It has always been the tradition that weddings are conducted within the context of the church. The reason for this is far more than it simply being a tradition however.
God ordains the institution of marriage. He created marriage and he defines it.
But there is even more significance to the marriage: it serves as a vivid metaphor for the central message of the Christian faith, the gospel of the Lord Jesus Christ.
It may be difficult without some explanation to understand the gospel simply by coming to a wedding or looking at a marriage. The particulars of the metaphor take some explaining.
To make my point consider the last wedding that you attended. The bride and groom are all dressed up, hair done, and ready for pictures. Family and friends are surrounding them. On that day they can do no wrong. In our eyes, this is a day that is a pinnacle.
You might be tempted to think then that the gospel, or the message of Christianity is that God looks at us and sees a bunch of people who can do no wrong—they are so morally upright, faces shining more brightly than the rest of the world, and so full of promise and potential that he says, “There. My bride. There she is. Let’s take a picture.”
In other words, we may think that being a Christian is all about being better than other people. It’s about moral superiority and the projection of our goodness.
This is not at all true. In fact, it is the exact opposite of what the Bible communicates.
God does not choose his bride because she is lovely but because he is loving. There is a massive difference here.
The reality is, the church, those who truly trust and treasure Jesus Christ, they have become acutely aware of their badness, their sinfulness; they know that they need a savior. Christianity is not the affirmation of our goodness but our badness—and God’s goodness.
“God shows his love for us, in that while we were still sinners, Christ died for us.” (Rom. 5:8)
Where is the similarity then?
It is in the LOVE: God shows his love…
God displays his love, that is, he puts it on display, he broadcasts it. How does he do this? He does it through the gospel. And God does this in two ways, through Jesus the husband and the church the bride.
Jesus is the perfect Son of God. He has never sinned for even a moment. He is the One whom has beheld the face of his Father throughout all eternity. He perfectly reflects the effulgent glory of God (Heb. 1:1-3). It is he who comes to live, die, resurrect, and reign.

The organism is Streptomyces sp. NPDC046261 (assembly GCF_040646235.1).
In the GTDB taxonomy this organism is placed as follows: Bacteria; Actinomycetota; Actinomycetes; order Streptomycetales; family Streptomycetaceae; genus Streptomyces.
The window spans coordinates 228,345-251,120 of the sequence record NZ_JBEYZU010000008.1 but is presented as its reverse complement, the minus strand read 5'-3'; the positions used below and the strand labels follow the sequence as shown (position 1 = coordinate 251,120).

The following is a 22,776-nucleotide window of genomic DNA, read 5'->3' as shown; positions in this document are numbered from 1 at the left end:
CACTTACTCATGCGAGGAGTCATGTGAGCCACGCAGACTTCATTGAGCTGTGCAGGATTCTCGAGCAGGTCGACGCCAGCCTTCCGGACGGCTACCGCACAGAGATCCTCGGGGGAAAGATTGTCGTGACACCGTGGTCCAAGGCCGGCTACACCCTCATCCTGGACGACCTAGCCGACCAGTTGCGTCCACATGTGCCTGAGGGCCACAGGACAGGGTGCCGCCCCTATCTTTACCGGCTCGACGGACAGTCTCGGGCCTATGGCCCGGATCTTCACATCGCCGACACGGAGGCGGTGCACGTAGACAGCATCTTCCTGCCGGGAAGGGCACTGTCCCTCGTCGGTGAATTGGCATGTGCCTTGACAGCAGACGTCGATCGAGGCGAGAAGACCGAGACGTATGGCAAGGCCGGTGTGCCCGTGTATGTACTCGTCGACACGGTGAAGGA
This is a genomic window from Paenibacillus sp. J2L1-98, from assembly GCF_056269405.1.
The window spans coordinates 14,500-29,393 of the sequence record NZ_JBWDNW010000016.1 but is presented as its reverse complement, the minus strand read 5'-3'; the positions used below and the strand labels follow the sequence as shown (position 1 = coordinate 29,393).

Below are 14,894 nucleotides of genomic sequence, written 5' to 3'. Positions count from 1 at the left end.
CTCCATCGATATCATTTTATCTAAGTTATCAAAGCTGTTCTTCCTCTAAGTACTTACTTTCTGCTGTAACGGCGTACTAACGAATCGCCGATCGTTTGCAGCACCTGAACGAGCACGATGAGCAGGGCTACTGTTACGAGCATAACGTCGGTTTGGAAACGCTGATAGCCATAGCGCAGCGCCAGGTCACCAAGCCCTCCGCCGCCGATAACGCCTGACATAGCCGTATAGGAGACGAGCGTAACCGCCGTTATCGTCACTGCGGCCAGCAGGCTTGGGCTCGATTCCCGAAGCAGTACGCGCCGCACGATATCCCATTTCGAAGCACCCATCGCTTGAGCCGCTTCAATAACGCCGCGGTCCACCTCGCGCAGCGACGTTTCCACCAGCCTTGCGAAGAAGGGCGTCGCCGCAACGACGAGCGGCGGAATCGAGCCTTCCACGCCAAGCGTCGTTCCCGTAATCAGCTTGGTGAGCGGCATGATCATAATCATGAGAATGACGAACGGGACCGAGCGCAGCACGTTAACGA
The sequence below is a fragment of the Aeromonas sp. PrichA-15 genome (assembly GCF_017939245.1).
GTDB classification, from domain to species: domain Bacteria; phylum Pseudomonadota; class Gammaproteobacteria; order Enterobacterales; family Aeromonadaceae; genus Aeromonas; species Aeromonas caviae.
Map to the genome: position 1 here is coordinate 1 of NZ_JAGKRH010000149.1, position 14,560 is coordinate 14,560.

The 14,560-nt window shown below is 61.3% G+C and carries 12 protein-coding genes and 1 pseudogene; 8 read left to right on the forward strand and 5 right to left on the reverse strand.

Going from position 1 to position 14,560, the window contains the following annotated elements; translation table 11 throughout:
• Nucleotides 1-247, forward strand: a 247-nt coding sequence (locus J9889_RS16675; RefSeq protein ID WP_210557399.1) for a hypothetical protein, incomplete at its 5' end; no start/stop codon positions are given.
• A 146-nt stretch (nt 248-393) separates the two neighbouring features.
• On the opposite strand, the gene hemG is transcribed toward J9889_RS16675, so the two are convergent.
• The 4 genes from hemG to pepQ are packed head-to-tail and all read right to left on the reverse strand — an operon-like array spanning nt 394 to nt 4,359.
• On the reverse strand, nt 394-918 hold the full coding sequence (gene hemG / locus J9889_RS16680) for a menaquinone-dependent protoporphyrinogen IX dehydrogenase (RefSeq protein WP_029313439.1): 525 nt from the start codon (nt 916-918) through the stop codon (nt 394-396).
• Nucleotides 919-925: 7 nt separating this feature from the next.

But for whom does he do this? He does it for his bride. However, she is not all dolled up in gowns of good deeds but in the shoddy rags of unrighteousness. In this very context we learn much about who Jesus died for by her description, they are: “weak” “ungodly” “sinners” “enemies” (Rom. 5:6, 8, 10 respectively).
It is much like DA Carson has said, “God’s love is staggering not because the world is so big but because it is so bad.” (my paraphrase of his thought)
Christian marriage then reflects the gospel in that a husband and wife love each other, even though they are imperfect, because God has shown this love to each of them. They are motivated by grace to love one another.
It is in the SACRIFICE: Christ died for us
There are a lot of ways to display God’s love but none more prominent than the cross of Christ. All other beams of heavenly benevolence are secondary to Calvary. It is there that Christ married infinite love of God with infinite love for helpless people. A perfect, zealous love of God’s glory was showcased in the willingness to take the place as the substitionary lamb of God. When Christ became sin for us, he raised the flag of God’s love to the heights! Every other reflection of love must salute this great gospel flag.
Christian marriage then reflects this by always having the gospel at the center. The Bible teaches that love is expressed in a way that reflects Jesus’ love.
This Christian love then is the joyful sacrificial service of one another for God’s glory and each other’s good. This sacrifice is not self, but like the gospel, it is for others. This is, most notably, our spouse.
It is in the COMMITMENT: Christ died for us
Nothing says commitment more than death. Jesus gave everything for his bride. The death of Christ upon the cross was for his bride, the church. This is ultimate commitment.
Further, he made promises, you might even say, “vows”, to her. He says that he will come back for her. He says that he will bring her to himself throughout all eternity (Jn. 14.18). He says that no one can snatch his people out of his hands (Jn. 10.28). He says that he will be with her all the way to the end of the age (Mt. 28:19-21). He promises to make her spiritually pure (Eph. 5:25-27).
Christian marriage then reflects this through the singular, unique, commitment between the husband and the wife…as long as they shall live.
I wonder if you have thought about marriage like this?
Or, if you have thought about Christianity like this?
If you are not yet a Christian, then you need to know that based upon the Bible, you can be forgiven and counted with this unique and special regard by God. It is not based upon what you might do but based upon all that Christ has done for you. Trust him today.
If you are a Christian, then let this consideration of Christian marriage serve to remind you of the unique and beautiful picture they display of God’s love for his bride, the church.